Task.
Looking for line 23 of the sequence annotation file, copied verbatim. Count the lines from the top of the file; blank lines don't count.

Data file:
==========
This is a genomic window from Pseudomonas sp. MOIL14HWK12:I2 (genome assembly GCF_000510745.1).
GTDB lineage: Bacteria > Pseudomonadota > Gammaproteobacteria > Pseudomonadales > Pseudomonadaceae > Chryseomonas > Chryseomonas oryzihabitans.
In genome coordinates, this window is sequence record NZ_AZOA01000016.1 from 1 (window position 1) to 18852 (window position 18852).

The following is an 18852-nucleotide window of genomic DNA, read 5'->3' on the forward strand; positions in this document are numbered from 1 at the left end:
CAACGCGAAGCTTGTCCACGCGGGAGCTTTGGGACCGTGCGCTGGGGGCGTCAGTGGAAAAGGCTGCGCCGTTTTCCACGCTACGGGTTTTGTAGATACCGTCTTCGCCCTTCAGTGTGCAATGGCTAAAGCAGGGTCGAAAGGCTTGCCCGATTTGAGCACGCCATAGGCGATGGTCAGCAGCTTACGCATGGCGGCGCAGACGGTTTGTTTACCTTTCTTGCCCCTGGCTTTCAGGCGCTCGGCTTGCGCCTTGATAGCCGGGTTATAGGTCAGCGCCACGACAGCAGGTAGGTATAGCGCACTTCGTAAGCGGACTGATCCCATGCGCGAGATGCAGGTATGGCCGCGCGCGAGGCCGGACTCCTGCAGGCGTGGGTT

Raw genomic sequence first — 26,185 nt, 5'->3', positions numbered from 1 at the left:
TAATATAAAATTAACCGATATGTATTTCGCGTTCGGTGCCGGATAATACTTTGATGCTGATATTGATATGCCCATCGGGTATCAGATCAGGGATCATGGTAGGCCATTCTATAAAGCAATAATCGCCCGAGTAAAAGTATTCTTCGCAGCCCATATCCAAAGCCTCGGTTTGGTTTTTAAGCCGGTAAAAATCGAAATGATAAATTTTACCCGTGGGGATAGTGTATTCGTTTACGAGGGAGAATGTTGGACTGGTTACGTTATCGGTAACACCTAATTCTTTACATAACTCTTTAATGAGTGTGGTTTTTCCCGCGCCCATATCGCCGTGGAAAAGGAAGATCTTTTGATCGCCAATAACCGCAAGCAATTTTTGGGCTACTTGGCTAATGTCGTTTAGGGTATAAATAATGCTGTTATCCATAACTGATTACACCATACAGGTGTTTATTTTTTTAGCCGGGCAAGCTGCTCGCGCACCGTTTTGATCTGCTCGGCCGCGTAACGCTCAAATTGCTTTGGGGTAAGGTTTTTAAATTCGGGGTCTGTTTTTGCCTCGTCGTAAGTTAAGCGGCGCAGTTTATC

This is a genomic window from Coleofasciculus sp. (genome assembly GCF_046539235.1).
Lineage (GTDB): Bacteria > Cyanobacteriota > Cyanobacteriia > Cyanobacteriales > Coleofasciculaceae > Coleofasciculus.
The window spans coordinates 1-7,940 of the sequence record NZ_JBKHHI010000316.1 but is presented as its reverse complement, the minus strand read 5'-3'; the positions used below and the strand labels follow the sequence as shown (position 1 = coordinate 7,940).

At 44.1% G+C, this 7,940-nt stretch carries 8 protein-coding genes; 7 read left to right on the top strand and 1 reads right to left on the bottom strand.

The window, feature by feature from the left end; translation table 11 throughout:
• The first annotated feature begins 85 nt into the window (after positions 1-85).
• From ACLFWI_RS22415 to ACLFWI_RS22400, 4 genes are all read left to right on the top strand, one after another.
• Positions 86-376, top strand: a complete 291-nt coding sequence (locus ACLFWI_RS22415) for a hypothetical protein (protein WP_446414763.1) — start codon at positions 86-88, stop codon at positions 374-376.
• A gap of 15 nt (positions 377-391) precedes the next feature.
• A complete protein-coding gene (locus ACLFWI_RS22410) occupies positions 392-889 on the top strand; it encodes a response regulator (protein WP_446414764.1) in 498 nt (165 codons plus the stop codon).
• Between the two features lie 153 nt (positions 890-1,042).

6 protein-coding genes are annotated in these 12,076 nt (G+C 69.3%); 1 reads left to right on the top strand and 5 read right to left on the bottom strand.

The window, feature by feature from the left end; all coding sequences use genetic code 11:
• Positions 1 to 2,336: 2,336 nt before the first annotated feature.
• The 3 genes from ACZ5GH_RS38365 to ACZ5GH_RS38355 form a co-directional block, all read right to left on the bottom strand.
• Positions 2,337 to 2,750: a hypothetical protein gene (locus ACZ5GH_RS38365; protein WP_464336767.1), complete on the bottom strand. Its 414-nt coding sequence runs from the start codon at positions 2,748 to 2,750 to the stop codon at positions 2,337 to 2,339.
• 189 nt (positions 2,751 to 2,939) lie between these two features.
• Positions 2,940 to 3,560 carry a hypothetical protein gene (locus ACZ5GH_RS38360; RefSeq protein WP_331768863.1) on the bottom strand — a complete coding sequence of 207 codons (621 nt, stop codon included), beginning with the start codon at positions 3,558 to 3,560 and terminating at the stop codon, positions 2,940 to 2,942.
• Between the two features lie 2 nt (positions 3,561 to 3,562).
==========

• Positions 2,337 to 2,750: a hypothetical protein gene (locus ACZ5GH_RS38365; protein WP_464336767.1), complete on the bottom strand. Its 414-nt coding sequence runs from the start codon at positions 2,748 to 2,750 to the stop codon at positions 2,337 to 2,339.